Q. What are the benefits of acoustic treatment in commercial environments?

A. Primarily better speech intelligibility. In a meeting room you will be able to hear the quietest speaker and easily understand what everybody around the table says. You will be able to hear the person on the phone even in a busy open plan office. You won't be interupted by the noisy group at the table next to you in a restaurant. Patrons and staff will enjoy the environment in your office, bar or restaurant and your visitor numbers will increase accordingly.

 

Q. What are the benefits of acoustic treatment in a studio?

A. You hear more of the sound from your speakers and less from the room. It makes listening to music in a room equivalent or better than listening through the best headphones. Specifically:

  • Enhancement of the stereo field left to right and back to front with each track in the mix clearly identified and positioned.

  • Reduction of modes (peaks at specific frequencies) and nulls (specific frequencies missing at points in a room). These two significant audio problems occur (typically in the lower mids and bass frequencies) in every small to medium sized acoustically untreated room.

Fixing these two problems in a home or professional studio can often halve the mixing and mastering time.

 

Q. Which types of rooms most need acoustic treatment?

A. All restaurants, meeting rooms, gymnasiums, open plan offices and bars need treatment. Home theatres may also benefit from some treatment. All studios (professional and home) definitely need significant treatment.

 

Q. What is NRC?

A. NRC (Noise Reduction Coefficient) is the standard measure of a materials's ability to absorb sound and is measured from 0 to 1 with 1 being 100% absorption.

 

Q. How many sound absorption panels do I need?

A. For most commercial applications you need to cover around 36% of the ceiling area. For home cinemas, listening rooms, home, professional recording and mixing studios - it is not the percentage of walls and ceiling covered that counts it is the placement of the panels - see further details on our Polyester Panels Page

 

Q. Do thicker panels absorb more reflected sound?

A. Yes - slightly, however more importantly 50mm thick panels absorb up to 4 times the quantity of bass frequencies as 25mm panels. Both thicknesses absorb around the same quantity of mid and high frequency sound.

 

Q. What are bass traps?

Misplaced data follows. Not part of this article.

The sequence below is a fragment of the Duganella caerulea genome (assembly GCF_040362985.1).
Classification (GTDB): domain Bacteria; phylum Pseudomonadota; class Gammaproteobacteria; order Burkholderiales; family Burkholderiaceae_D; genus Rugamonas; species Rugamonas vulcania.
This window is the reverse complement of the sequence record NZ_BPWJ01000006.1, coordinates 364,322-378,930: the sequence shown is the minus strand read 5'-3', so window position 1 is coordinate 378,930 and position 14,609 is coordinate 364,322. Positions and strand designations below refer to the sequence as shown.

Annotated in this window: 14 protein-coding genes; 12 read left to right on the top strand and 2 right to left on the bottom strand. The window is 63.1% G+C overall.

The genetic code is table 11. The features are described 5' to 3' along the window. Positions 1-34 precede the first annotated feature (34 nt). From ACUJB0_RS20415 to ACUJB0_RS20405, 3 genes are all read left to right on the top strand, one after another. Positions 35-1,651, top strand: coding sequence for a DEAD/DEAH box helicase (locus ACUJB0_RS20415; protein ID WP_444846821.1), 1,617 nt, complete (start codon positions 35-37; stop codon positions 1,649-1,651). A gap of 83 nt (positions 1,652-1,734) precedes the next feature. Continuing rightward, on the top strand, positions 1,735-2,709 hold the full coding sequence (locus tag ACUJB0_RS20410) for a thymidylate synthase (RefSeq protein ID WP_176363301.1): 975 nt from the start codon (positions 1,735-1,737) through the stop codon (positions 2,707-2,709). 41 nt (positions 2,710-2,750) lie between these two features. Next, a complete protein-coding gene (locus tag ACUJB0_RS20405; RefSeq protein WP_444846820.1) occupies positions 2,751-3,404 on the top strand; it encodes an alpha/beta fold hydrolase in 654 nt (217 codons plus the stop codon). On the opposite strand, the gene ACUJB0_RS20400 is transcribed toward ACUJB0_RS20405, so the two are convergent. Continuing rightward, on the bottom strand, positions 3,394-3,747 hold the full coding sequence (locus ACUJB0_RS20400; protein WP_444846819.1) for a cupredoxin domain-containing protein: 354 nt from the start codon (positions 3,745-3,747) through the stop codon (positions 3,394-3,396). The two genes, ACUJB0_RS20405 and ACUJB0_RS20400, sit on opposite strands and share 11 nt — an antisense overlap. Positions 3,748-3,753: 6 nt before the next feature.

A. Absorbant acoustic panels (typically 50mm to 100mm in thickness) which soak up significantly more bass reflections than thiner panels.

 

Q. Do bass traps reduce the amount of bass in music?

A. Yes, slightly however they also make bass sounds clearer i.e. you can identify each note and so they also enhance the quality of bass sound. In most small to medium sized music rooms and venues it is not possible to have too much bass trapping.

 

Q. Where do I place bass traps?

A. Across corners i.e. where two walls intersect and also in the top corners of the room where the walls and ceiling intersect.

 

Q. Why do you hang panels from the ceiling?

A. Because the space/gap behind a panel, whether a ceiling or corner panel, can double it's bass traping efficiency.

 

Q. Where do I position absorption panels in a studio?

A. The first priority is to reduce early reflections by positioning absorbant panels left, right and above the listening/ mixing position to clarify the stereo field. Use a mirror to position panels to cover the reflection of the front of your speakers as in the diagram.

The second priority is to reduce bass modes and nulls (uneven or missing bass volume at various parts of a room) using bass traps in all 4 corners.

Q. What Won't work?

  • Treatments that will not work; egg-cartons and polystyrene.

  • Treatments that will provide minor benefits; carpet, very thick curtains & couches.

  • Foam with ridges or pyramids; Most foam products have no acoustic absorption properties at all.

  • A few specifically designed foams have limited acoustic absorption properties. Ridges or pyramid shapes on the surface of foam panels have no acoustic properties at all - sound passes straight through.